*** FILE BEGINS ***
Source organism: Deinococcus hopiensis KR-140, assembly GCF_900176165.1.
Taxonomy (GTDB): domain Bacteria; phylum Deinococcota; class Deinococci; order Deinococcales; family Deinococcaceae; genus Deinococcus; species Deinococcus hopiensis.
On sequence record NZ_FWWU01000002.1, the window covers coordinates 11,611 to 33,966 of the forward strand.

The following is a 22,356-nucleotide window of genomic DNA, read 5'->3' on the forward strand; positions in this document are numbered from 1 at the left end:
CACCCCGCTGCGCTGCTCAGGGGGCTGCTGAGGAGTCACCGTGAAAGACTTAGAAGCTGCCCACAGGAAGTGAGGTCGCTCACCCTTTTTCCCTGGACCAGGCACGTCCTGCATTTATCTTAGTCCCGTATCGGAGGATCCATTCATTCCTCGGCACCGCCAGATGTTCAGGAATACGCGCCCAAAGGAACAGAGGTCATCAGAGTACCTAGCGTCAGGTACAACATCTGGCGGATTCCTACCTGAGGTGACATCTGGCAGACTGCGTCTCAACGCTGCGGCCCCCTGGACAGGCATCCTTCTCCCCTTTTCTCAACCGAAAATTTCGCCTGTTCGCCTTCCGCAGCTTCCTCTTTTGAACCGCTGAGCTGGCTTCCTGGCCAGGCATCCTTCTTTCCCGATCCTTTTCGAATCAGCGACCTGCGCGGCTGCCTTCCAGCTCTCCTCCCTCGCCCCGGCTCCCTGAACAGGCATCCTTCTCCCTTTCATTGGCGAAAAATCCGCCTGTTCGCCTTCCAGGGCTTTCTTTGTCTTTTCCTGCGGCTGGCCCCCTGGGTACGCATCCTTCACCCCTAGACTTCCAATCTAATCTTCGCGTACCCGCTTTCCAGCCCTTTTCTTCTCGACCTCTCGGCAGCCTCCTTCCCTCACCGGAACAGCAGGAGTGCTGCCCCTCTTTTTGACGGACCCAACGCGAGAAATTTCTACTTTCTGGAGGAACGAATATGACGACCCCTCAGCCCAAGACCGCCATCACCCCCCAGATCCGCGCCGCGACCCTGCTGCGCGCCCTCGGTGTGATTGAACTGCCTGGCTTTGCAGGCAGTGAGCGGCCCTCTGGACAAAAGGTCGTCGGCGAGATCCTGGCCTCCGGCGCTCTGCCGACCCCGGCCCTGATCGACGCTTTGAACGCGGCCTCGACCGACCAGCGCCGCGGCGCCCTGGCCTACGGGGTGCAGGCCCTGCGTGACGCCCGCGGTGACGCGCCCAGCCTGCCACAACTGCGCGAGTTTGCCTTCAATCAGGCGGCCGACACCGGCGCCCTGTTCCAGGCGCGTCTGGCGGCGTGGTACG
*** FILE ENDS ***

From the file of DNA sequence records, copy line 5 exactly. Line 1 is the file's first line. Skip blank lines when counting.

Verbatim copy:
CACCCCGCTGCGCTGCTCAGGGGGCTGCTGAGGAGTCACCGTGAAAGACTTAGAAGCTGCCCACAGGAAGTGAGGTCGCTCACCCTTTTTCCCTGGACCAGGCACGTCCTGCATTTATCTTAGTCCCGTATCGGAGGATCCATTCATTCCTCGGCACCGCCAGATGTTCAGGAATACGCGCCCAAAGGAACAGAGGTCATCAGAGTACCTAGCGTCAGGTACAACATCTGGCGGATTCCTACCTGAGGTGACATCTGGCAGACTGCGTCTCAACGCTGCGGCCCCCTGGACAGGCATCCTTCTCCCCTTTTCTCAACCGAAAATTTCGCCTGTTCGCCTTCCGCAGCTTCCTCTTTTGAACCGCTGAGCTGGCTTCCTGGCCAGGCATCCTTCTTTCCCGATCCTTTTCGAATCAGCGACCTGCGCGGCTGCCTTCCAGCTCTCCTCCCTCGCCCCGGCTCCCTGAACAGGCATCCTTCTCCCTTTCATTGGCGAAAAATCCGCCTGTTCGCCTTCCAGGGCTTTCTTTGTCTTTTCCTGCGGCTGGCCCCCTGGGTACGCATCCTTCACCCCTAGACTTCCAATCTAATCTTCGCGTACCCGCTTTCCAGCCCTTTTCTTCTCGACCTCTCGGCAGCCTCCTTCCCTCACCGGAACAGCAGGAGTGCTGCCCCTCTTTTTGACGGACCCAACGCGAGAAATTTCTACTTTCTGGAGGAACGAATATGACGACCCCTCAGCCCAAGACCGCCATCACCCCCCAGATCCGCGCCGCGACCCTGCTGCGCGCCCTCGGTGTGATTGAACTGCCTGGCTTTGCAGGCAGTGAGCGGCCCTCTGGACAAAAGGTCGTCGGCGAGATCCTGGCCTCCGGCGCTCTGCCGACCCCGGCCCTGATCGACGCTTTGAACGCGGCCTCGACCGACCAGCGCCGCGGCGCCCTGGCCTACGGGGTGCAGGCCCTGCGTGACGCCCGCGGTGACGCGCCCAGCCTGCCACAACTGCGCGAGTTTGCCTTCAATCAGGCGGCCGACACCGGCGCCCTGTTCCAGGCGCGTCTGGCGGCGTGGTACG